Six million doses of influenza vaccine are currently on their way to GPs, but if you're relatively young and healthy, don't bank on having one: they are earmarked for people who really need them. Flu kills about 3,000 to 4,000 people in the UK each year, most of them 65 and over, and already weakened by illness.

Healthy people who contract a flu virus usually get away with a week of hell followed by another of tottering frailty - but one bout of flu gives immunity, so there is the consolation of knowing one is unlikely to go down again with that particular strain for three years or so. Vaccination reduces the likelihood of getting flu by 60 to 70 per cent but it gives immunity for only a single year. Each jab costs more than pounds 5 so, to make vaccination cost-effective for the NHS, GPs are currently advised to offer it only to patients for whom a bout of flu is likely to cause serious medical problems. These include people with lung, heart, kidney and immune function disease, and elderly or other vulnerable people living in residential institutions. In the past about one in four flu jabs have gone to people outside the high-risk categories, so this year the Department of Health is trying to cut out these non cost-effective treatments by discouraging the "worried well" from badgering their GPs for vaccines.

In the US, where most vaccines are paid for privately, the authorities recommend that everyone has a flu vaccine, citing evidence that vaccinating healthy people is actually the best way to protect the unhealthy, too, since it reduces the general prevalence of the virus. Research also shows that people who have a flu shot reduce the time lost from work through illness by 43 per cent.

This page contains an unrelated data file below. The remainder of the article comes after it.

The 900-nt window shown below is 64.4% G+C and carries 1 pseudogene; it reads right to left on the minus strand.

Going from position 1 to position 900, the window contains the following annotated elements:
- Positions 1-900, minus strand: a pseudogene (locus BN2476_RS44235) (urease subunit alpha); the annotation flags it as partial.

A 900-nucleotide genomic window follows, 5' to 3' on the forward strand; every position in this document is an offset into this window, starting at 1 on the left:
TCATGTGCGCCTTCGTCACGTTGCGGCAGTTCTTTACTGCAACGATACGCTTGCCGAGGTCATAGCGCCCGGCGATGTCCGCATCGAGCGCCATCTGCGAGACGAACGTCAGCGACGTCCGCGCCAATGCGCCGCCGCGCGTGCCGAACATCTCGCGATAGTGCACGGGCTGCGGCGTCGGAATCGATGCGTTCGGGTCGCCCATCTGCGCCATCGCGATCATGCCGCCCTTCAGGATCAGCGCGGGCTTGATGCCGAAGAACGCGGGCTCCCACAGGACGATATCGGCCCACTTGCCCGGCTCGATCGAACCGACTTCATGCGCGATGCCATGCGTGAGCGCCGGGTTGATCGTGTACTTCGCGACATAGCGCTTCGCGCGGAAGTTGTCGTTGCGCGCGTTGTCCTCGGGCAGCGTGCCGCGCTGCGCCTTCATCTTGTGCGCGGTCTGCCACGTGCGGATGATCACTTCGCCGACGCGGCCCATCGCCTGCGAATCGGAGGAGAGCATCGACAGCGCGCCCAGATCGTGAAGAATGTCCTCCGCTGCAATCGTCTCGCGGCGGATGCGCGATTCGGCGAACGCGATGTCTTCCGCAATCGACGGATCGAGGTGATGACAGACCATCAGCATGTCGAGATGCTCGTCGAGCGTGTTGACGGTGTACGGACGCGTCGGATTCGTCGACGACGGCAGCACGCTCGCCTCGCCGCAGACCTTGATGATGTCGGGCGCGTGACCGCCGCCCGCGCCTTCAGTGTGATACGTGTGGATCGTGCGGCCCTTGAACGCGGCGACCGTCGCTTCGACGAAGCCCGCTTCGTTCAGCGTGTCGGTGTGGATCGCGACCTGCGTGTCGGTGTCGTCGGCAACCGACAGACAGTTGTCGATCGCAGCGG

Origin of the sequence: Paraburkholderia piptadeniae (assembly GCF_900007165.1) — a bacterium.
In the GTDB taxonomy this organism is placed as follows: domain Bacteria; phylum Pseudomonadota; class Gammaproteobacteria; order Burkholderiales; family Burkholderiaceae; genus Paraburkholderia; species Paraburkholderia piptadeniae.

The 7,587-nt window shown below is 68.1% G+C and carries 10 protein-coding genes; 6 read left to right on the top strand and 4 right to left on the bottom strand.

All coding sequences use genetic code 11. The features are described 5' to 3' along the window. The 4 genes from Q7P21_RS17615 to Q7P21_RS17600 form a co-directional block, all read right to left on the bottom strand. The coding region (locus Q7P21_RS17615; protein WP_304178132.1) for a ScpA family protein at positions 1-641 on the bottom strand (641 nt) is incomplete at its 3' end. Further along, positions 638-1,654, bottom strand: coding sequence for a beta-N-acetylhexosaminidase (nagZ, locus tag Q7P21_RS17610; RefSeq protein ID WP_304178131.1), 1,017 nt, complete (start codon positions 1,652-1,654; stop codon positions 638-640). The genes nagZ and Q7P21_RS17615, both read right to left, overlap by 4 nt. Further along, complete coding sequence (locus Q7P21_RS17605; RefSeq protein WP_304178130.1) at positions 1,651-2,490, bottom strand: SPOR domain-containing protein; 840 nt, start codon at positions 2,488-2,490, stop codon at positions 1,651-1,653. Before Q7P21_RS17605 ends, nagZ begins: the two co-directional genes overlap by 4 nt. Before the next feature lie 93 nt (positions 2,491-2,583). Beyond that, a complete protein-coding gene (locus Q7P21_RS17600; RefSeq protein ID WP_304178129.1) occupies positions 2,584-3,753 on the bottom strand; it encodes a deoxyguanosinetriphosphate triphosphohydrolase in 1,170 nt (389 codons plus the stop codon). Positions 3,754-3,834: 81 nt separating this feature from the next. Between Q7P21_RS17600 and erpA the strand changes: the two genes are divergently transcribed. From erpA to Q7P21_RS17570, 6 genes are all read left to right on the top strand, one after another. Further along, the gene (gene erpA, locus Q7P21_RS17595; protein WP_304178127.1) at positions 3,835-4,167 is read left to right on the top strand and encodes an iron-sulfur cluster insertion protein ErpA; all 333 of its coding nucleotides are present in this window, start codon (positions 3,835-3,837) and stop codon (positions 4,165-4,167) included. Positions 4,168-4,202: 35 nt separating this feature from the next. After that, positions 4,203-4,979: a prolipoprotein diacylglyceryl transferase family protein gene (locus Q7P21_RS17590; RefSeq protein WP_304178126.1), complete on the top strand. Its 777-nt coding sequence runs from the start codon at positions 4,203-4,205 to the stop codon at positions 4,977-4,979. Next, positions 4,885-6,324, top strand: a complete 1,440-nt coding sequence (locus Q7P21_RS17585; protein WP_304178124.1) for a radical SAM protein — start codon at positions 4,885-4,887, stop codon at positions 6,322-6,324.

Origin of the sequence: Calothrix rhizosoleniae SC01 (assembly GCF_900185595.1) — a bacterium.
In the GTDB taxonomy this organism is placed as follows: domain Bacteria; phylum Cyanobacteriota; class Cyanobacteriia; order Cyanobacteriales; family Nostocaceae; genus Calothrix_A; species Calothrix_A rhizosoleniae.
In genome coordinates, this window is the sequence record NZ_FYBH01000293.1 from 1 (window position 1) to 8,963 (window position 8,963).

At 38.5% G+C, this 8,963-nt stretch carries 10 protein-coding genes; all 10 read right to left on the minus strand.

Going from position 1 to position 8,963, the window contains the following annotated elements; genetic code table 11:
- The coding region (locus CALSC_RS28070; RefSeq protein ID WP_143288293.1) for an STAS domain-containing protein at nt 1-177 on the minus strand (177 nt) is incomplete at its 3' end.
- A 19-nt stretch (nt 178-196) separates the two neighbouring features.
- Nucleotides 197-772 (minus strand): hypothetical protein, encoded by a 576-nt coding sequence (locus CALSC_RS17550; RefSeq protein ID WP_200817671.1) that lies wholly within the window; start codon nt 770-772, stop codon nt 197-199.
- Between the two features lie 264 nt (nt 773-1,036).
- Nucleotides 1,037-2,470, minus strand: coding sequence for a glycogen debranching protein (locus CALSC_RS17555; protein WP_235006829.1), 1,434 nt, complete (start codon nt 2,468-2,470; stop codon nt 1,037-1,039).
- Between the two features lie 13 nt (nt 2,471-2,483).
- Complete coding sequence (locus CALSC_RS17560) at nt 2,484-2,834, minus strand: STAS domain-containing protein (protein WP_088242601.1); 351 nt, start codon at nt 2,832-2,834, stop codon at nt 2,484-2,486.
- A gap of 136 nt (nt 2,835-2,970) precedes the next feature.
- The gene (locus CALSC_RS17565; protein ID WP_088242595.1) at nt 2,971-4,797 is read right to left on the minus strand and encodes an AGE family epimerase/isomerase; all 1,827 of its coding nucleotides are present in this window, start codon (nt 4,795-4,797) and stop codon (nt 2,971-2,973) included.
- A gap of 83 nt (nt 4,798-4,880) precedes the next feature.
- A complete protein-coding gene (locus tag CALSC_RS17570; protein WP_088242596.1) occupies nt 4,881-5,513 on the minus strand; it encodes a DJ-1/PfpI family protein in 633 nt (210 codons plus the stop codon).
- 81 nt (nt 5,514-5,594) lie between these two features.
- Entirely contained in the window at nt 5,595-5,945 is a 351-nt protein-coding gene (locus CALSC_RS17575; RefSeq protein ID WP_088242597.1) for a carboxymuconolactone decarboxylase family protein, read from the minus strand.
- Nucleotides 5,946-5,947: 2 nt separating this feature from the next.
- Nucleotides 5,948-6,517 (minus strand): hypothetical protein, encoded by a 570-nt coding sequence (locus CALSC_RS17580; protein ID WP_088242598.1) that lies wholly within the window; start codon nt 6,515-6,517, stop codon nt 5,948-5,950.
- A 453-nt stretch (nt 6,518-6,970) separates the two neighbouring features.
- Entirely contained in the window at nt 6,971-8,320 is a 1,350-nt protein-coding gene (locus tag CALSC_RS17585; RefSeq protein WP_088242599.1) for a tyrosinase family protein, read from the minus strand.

Supplies are constrained because each year's vaccine has to be manufactured to order. Vaccine cannot be held over from year to year; new strains of virus emerge and old ones ebb and flow. This year, for example, the World Health Organisation predicts that we will be hit by a new strain called Wuhan. Named after the province in China where it was first identified, Wuhan causes a typically achey, cough-and-wheeze illness. The 1996/7 vaccine includes the Wuhan strain plus two previous ones, Singapore and Beijing - both of which are now predicted to make a comeback.

If you are a high-powered executive, a hard-pressed working mother or just someone who has booked a nice holiday and doesn't want it ruined, you could try pleading with your GP, or even offer to pay for a flu shot, but this won't help the vaccine supplies and you'll probably be asked to go to the back of the queue. It takes two or three weeks for resistance to build up after the vaccination, so if you are determined to avoid the Wuhan peril you should talk to your doctor about it now rather than waiting for the peak flu time in the new year. Some people say they feel rough for a day or two after vaccination, but the virus is inactivated before it is injected, so - despite common mythology - it cannot give you flu.